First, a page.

Expert Q&A: Expert Q & A: What role can peers have in running and sustaining a physical activity program?

Tom Allen is a consumer/survivor who has made great strides to help his peers. After recognizing the difference physical activity made in his own life, he decided to form a group called PhACS – Physical Activity for Consumer/Survivors.

Q. Can you describe PhACS and its activities?

PhACS is for consumers/survivors and friends of consumer/survivors who want to be physically active; It is a walk/run group that meets four times a week. PhACS is also a chance to socialize- whether it is chatting while you walk or grabbing a coffee afterwards. We welcome people of all fitness levels and you are part of the group as soon as you participate. Some of the walk, walk/runners participate in large community 5k walk/run events and the group is very supportive of these goals. 

Every 6 to 8 weeks we hold a planning meeting to talk about physical activity and plan upcoming events. These meetings are also a great chance to socialize and to talk about broader survivor issues. Our groups always meet and take place in a community setting and we offer groups in both the East and West end of Toronto. Being out in the community is another great aspect of PhACS; many of the walkers and walk/runners have gotten to know some of the neighbours, as well as staff at the coffee shops.

Q. Describe how you helped to start PhACS.

Back in about 2001, I personally made some life changes and became physical active. I realized this is life changing stuff! Together with my friend Jim Ward, a marathon runner, I started running. I was so inspired by my friend, not only in his running achievements but his willingness to run with a beginner, take breaks and be accommodating. I decided to see if there were other people who would like to take part. I went to Parkdale Activity and Recreation Center (PARC) and asked around and indeed some people were interested. Employees of A-Way Express, a social purpose enterprise, were approached as well. We decided to meet in the east end on a Sunday morning and over time, the group began to grow. Early on PhACS became a part of Accent on Ability, a charitable organization with the goal of improving the quality of life for consumer/survivors in Toronto. Our values and philosophy were closely aligned and this collaboration has enabled PhACS to ally with a charitable organization.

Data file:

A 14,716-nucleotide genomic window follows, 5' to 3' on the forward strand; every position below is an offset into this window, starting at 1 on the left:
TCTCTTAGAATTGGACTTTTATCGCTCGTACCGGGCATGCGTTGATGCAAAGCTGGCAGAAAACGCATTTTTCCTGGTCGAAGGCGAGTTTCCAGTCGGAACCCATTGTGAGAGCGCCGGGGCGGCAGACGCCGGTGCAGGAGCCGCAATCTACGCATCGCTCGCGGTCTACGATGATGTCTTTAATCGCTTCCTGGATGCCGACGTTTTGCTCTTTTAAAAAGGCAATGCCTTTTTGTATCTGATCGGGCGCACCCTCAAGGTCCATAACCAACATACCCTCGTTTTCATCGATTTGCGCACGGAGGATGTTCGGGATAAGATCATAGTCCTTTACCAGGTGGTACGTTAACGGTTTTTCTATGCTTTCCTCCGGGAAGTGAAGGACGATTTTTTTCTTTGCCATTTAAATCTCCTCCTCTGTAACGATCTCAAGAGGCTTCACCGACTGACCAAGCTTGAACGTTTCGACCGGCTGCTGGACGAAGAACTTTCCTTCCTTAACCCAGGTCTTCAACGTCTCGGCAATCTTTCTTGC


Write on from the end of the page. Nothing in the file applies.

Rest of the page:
Q. How does being a peer-led group make PhACS unique?

We are all coming from the same page. Many newcomers haven’t been physically active in a while and we try to motivate each other in that regard. Being a peer group means we understand some of the challenges each other faces. Not one person is in charge of the group; instead it is a shared responsibility. That said, friends of consumers are more than welcome to participate and we encourage it!

Q. How do you promote your walking group? Are you hoping to find more people to join?

We have promoted PhACS through the Consumer/Survivor bulletin, NOW magazine, flyers in local community centres, and by word of mouth. CAMH has also posted our flyers, which they generously helped to design and print in colour, in their facilities. Outreach can be a challenge. Attracting more walkers and walk/runners is always a hope.